For federal agencies and contractors, virtualization has made testing for a more secure, uniform desktop and notebook configuration as easy as downloading a single file. Virtual centrally controlled desktop applications could bolster federal computer security efforts in the future.
In the last two years, the National Institute for Standards and Technology (NIST), along with the Department of Defense, has developed and deployed the Federal Desktop Core Configuration (FDCC). The initiative aims to make federal Windows XP, Vista and Internet Explorer 7 computers less vulnerable to compromise and easier to manage.
While that massive effort was getting under way, the concept of virtualization of desktop computers and servers was sweeping through the IT world at large, reducing support costs by centralizing and standardizing capabilities across organizations. It’s not surprising that virtualization has played an important role in FDCC testing by reducing costs and complexity. There’s more promise ahead for the two, according to some experts.
To support FDCC, NIST provides Microsoft Virtual PC hard disks that agencies can use to more quickly and easily test and migrate to new software and network technologies, as well as streamline their deployment. Downloadable baseline files dramatically reduce costs by providing a central reference for testing and measuring progress so other organizations don’t have to create and maintain their own baseline, says Tim Grance, program manager for the cyber and network security program in NIST’s Information Technology Laboratory.
Exactly how much savings is difficult to determine, but Grance says it’s substantial. The labor required for a single software implementation at an agency consumes time and resources. With a common, uniform starting point for that testing, the resulting costs and labor can be streamlined.
Martha Young, principal and CEO at Nova Amber consultancy and co-author of The Case for Virtual Business Processes, says desktop virtualization puts the minutia of IT management in one place, rather than spreading it out to individuals. That saves substantial time and resources. In the case of huge networks, savings can compound exponentially. “Patches and fixes are done at the macro level, not on the micro level, for instance,” she says.
5 million: Estimated number of desktop and notebook computers FDCC covers
It’s this kind of efficiency that might infuse the FDCC effort in the future, Young adds.
The Army Golden Masters desktop virtualization program offers a glimpse of how the technology can provide a flexible yet secure platform across disparate operating systems. AGM employs virtualization to design baseline configurations for specific OSes and associated core application libraries to support desired functionality while maintaining system security and stability, according to Shirley J. Dixon, program manager for the Army Golden Master Program, NETCOM/9th SC(A).
“This defined baseline is highly dependent upon the network architecture that supports an AGM baseline OS,” she says. “For example, a specific function or operation may be dependent upon the configuration of the local Active Directory service, Exchange e-mail service, or a web server hosting an application.”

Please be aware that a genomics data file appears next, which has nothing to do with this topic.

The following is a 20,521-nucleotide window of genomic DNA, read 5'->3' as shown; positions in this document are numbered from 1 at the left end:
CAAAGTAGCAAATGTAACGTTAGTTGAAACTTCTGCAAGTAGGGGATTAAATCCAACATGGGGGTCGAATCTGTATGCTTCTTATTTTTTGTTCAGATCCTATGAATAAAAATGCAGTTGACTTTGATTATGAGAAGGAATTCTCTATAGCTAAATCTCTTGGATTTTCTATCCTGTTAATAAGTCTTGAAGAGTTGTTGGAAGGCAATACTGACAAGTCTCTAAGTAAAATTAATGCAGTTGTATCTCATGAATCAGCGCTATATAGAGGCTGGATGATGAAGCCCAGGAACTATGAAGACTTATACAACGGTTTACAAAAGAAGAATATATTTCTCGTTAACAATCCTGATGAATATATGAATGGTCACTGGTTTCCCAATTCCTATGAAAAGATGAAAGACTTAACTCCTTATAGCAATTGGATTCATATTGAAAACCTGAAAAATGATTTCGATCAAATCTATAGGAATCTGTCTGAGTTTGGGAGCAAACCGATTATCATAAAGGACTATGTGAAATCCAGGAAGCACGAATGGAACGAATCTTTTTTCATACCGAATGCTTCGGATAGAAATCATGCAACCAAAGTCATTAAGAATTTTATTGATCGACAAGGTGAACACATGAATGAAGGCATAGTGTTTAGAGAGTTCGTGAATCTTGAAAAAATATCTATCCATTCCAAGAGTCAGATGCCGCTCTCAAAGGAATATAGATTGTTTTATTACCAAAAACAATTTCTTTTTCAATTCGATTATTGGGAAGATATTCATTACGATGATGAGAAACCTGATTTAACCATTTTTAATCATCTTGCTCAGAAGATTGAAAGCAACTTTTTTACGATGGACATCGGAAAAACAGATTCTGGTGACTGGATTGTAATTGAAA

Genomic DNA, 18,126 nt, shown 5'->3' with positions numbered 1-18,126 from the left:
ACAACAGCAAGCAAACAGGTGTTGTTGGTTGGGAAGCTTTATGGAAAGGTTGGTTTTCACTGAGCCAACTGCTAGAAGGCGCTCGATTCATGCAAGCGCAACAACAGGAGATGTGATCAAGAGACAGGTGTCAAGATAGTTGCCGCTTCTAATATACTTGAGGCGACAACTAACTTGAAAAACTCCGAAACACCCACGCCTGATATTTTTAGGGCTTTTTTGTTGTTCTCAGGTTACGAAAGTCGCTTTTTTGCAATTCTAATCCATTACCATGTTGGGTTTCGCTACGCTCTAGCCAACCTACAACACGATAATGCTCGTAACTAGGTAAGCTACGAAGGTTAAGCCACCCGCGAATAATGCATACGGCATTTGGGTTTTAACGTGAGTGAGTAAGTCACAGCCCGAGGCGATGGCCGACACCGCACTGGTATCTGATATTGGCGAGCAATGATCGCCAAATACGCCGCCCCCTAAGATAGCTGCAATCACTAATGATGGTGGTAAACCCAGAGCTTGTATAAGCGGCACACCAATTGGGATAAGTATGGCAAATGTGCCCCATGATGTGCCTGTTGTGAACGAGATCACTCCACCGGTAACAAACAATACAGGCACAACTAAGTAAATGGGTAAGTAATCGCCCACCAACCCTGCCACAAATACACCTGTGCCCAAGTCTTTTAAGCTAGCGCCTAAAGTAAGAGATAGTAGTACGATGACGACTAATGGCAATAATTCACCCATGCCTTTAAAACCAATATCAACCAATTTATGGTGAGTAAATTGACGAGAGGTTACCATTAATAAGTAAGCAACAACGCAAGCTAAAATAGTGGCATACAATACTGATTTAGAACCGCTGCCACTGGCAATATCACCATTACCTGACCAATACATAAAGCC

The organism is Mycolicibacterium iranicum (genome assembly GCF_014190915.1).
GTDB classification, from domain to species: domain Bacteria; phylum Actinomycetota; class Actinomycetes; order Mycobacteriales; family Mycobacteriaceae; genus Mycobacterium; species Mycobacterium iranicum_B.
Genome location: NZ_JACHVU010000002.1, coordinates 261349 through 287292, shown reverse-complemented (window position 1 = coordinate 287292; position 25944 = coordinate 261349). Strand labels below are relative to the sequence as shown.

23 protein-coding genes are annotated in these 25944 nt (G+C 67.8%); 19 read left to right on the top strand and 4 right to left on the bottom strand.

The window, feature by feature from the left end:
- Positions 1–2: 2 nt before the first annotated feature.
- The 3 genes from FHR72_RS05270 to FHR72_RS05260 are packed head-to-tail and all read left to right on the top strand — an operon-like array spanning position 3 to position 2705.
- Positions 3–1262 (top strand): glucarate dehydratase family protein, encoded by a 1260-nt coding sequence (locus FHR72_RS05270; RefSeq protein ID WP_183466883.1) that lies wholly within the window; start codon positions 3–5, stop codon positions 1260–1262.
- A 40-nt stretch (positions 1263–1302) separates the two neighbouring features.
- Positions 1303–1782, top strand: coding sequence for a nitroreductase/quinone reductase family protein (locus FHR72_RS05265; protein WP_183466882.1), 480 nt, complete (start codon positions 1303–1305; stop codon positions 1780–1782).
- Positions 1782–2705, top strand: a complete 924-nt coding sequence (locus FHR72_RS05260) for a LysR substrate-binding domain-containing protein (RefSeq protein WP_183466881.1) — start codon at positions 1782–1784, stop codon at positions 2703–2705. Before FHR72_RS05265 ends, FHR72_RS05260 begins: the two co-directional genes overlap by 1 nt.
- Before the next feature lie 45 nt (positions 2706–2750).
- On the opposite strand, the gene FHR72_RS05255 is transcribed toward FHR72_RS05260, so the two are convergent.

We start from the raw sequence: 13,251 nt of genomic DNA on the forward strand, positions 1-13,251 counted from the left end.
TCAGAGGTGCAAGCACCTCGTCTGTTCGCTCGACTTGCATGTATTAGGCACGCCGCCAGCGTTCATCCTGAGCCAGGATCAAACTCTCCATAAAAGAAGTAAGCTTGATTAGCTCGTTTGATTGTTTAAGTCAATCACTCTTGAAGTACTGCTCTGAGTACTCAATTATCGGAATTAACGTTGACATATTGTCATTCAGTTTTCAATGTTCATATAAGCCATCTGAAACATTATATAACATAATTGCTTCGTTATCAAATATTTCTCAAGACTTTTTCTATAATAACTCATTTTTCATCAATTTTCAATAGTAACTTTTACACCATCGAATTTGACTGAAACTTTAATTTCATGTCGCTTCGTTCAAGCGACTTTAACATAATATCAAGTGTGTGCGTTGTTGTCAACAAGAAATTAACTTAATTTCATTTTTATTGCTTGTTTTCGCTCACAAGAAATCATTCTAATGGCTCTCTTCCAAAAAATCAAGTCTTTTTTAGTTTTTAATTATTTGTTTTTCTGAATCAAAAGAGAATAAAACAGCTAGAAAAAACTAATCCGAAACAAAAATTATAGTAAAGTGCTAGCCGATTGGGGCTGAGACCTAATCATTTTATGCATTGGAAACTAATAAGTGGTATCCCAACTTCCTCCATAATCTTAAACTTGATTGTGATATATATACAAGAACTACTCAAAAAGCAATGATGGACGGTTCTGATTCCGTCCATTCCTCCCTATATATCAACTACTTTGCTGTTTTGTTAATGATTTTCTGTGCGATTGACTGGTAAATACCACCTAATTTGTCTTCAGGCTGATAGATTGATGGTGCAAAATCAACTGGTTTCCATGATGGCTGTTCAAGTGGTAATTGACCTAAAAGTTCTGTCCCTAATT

Today, the greatest challenge facing AGM is the disparate nature of the existing Army infrastructure, Dixon says. “These differences may include, but are not limited to, variations in server and desktop configurations, application interactions and dependencies, network architectures, or network management utilities and processes.”
The virtual machines NIST uses in FDCC provide efficiencies. Although as large as 3 to 4 gigabytes, the NIST file instantly provides an FDCC-compliant machine that agencies can test against when evaluating test third-party software to ensure compliance, says Grance. “You don’t have to come up with a clean system, patches, download settings, or apply those settings,” he says. The virtual hard disk decreases workloads and provides the optimal environment for performing interoperability tests, he adds.
“We have set up a virtual test bed that includes 20 versions of antivirus software,” says Murugiah Souppaya, a computer scientist in NIST’s Information Technology Laboratory. “We can scan an infested system with 20 versions of anti-malware without setting up 25 physical individual systems.”
Virtualization capabilities in FDCC could, and should, expand, says John Gilligan, president of The Gilligan Group and former CIO for the Air Force. Gilligan is a driving force behind FDCC. Both have similar aims — device and software control residing at remote locations with centrally managed functions, he says.
Desktop virtualization does hold promise for FDCC, according to Dixon. “Desktop virtualization could allow a critical application or system that is not FDCC-compliant to operate within a secured 'sandbox' on the FDCC-compliant operating system,” she says. “This would provide a transition path for the application or system to continue to operate without requiring a security relaxation to the overall physical host OS security.”
Ultimately, says Young, “IT has become so complex you’ll never get to a ‘cookie cutter’ approach, but a common baseline is needed.”